When the engine is started in the morning, the exhaust gas heat will vaporise the accumulated water back into steam which can be noticed coming out the tailpipe, and if the driver blips the throttle (rapid rev of the engine) then it is normal to see water droplets spit out with higher exhaust gas flow. Furthermore, the tailpipe is also the coolest point in the exhaust system therefore, it is possible that steam can condensate back into liquid on steel tailpipe walls and then drip out.
When the vehicle is driven gently after cold start and only for short distances, the liquid water that has accumulated in the exhaust may not have evaporated, leading to increased water accumulation over drive cycles, more steam and water dispersion until properly warmed-up.
- When asked during cross-examination about use of the vehicle for short distance driving, Mr Tanuvasa stated that Holden assumes the average consumer will drive the vehicle 20-30 km per day. The applicant’s account was that he only drove his around 10 km per day.
- The applicants provided a report from Garry Cook of G&C Cooks Garage dated 1 August 2019. Mr Cook stated:
I have done a full mechanical inspection on a Holden ZB Commodore registration number 685 YOI and after dismantling and re assembling the exhaust and doing a complete engine test and a through [sic] inspection on the vehicle that showed everything to be correct and can find no reason for the vehicle to produce this amount of water...
Normal small amounts of droplets were emitted during start up and initial few minutes of idle as is normal with all cars and the owner agreed with this...
The owner showed me photos supplied by Mr Harding from Port City Autos and both the owner and I agree this would be normal...
I also viewed the photos the owner supplied and there is a very marked difference between the photos Port City Autos sent and the photos the owner had taken...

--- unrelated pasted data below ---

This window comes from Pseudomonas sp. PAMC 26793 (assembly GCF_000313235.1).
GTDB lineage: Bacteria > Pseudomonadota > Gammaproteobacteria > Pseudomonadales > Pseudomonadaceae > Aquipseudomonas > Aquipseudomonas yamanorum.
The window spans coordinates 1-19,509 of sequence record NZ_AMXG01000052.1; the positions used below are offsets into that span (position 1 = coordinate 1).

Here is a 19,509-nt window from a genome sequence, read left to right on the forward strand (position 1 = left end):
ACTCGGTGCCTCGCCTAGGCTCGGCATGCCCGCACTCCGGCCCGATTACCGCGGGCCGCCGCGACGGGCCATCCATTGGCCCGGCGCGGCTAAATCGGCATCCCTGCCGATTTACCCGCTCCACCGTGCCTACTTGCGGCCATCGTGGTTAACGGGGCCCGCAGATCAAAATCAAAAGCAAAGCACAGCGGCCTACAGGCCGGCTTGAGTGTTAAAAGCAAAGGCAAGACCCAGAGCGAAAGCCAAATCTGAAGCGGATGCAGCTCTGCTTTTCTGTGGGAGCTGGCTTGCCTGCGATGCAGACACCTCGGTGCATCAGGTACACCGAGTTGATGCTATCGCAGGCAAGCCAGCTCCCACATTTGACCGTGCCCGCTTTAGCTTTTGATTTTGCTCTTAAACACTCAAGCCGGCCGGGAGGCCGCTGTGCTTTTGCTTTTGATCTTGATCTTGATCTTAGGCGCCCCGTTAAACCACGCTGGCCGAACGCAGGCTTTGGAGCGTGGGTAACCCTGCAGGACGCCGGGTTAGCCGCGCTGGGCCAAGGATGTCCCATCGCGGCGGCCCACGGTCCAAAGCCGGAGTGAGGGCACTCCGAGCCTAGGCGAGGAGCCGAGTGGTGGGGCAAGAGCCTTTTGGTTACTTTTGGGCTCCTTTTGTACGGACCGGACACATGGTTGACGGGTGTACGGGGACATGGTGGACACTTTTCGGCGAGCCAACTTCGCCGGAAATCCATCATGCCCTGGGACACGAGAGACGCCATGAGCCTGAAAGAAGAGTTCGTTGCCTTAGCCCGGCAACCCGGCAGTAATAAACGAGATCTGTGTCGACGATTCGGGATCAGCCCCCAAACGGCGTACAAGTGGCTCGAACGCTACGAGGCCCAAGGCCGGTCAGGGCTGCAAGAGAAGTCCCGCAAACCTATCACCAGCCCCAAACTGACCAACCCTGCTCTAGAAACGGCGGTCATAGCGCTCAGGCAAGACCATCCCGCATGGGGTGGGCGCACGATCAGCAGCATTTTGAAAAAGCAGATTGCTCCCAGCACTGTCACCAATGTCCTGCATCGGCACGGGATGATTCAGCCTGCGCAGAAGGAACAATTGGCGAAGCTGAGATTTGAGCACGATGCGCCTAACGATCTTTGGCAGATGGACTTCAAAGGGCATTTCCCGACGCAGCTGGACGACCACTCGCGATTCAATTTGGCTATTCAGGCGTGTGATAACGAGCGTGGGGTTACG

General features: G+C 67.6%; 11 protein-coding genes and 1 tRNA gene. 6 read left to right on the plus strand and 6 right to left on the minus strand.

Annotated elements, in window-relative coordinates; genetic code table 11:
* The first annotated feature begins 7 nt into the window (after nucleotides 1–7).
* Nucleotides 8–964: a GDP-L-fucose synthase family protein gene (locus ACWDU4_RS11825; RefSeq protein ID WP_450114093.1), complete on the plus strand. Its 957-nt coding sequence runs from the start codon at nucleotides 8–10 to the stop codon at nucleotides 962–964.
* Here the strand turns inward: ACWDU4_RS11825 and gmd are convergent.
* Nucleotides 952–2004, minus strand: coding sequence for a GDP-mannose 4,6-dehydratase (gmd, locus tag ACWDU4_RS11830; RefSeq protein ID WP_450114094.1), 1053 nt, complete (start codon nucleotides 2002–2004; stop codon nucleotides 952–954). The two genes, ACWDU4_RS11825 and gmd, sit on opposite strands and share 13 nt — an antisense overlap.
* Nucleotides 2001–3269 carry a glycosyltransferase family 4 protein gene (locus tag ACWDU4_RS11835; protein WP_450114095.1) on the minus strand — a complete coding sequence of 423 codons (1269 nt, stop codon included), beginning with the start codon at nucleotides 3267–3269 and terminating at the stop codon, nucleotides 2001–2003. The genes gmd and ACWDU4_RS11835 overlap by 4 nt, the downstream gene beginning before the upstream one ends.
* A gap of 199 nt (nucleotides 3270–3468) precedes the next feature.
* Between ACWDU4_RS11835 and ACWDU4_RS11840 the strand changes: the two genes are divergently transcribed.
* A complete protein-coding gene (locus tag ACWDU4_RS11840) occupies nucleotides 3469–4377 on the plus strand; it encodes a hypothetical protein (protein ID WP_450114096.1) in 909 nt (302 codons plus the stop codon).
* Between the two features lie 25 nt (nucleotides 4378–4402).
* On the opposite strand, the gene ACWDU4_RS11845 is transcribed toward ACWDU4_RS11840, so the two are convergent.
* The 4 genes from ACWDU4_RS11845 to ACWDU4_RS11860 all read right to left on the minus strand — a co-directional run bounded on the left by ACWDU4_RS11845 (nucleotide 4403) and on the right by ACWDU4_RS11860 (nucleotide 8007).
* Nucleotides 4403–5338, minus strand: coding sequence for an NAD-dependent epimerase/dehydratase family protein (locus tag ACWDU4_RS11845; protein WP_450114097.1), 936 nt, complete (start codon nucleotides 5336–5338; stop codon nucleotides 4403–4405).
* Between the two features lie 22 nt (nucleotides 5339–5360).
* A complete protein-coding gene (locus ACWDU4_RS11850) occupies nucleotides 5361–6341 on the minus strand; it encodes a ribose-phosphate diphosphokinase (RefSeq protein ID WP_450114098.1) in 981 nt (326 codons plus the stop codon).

After taking the vehicle for a test run three times in four days I found once the vehicle reaches running temperature water forms and is emitted from both exhaust pipes... This continues for 5 kilometres or more leaving water on the road behind the vehicle...
The exhaust pipe outlets are very wet and have a lot of carbon build up within the pipes… I have no idea how this water or carbon build up is formed or the cause… This I consider not to be normal operation of a new vehicle after reaching running temperature...
If this water is being produced in conjunction with the turbocharger then it would be causing severe damage to the internal components of the engine... That is the cylinders, pistons, valves and exhaust system would all be damaged...
The days were sunny and temperature was in the mid 20's while humidity was in the low to mid 40s when the road tests were done...
In my 39 years of continual mechanical work the amount of water produced by this vehicle is normally associated to [sic] either a cracked head or blown head gasket... Neither of these two major causes showed up on the engine tests...
It is my independent unbiased opinion that there is a problem with this vehicle as I can see no logical reason for the vehicle to produce the amount of water it does…
The owner says Holden states the vehicle is “operating normal” [sic] but after inspecting the vehicle I have my doubts that the vehicle is operating normal [sic] and therefore strongly disagree with Holden...
- Mr Cook did not give oral evidence.
- Notwithstanding Mr Cook’s observations that the motor vehicle is not ‘operating normal[ly]’, he was unable to identify any defect with the vehicle responsible for the water emissions. In these circumstances, I accept Mr Tanuvasa’s evidence that the water emitted is a normal characteristic of the motor vehicle’s engine. I also accept Mr Tanuvasa’s evidence that any increased water emissions are likely to be a feature of the use of the motor vehicle for short distance driving.
- I am therefore satisfied, on the evidence available to me, that a reasonable consumer fully acquainted with the state of the motor vehicle at the time of purchase would regard the motor vehicle as being of acceptable quality having regard to the matters contained in s 54 of the Australian Consumer Law.
- The application is dismissed.
- Published Case Name:
Gibson & Anor v Port City Autos Pty Ltd
- Shortened Case Name:
Gibson v Port City Autos Pty Ltd
 QCAT 46
12 Feb 2020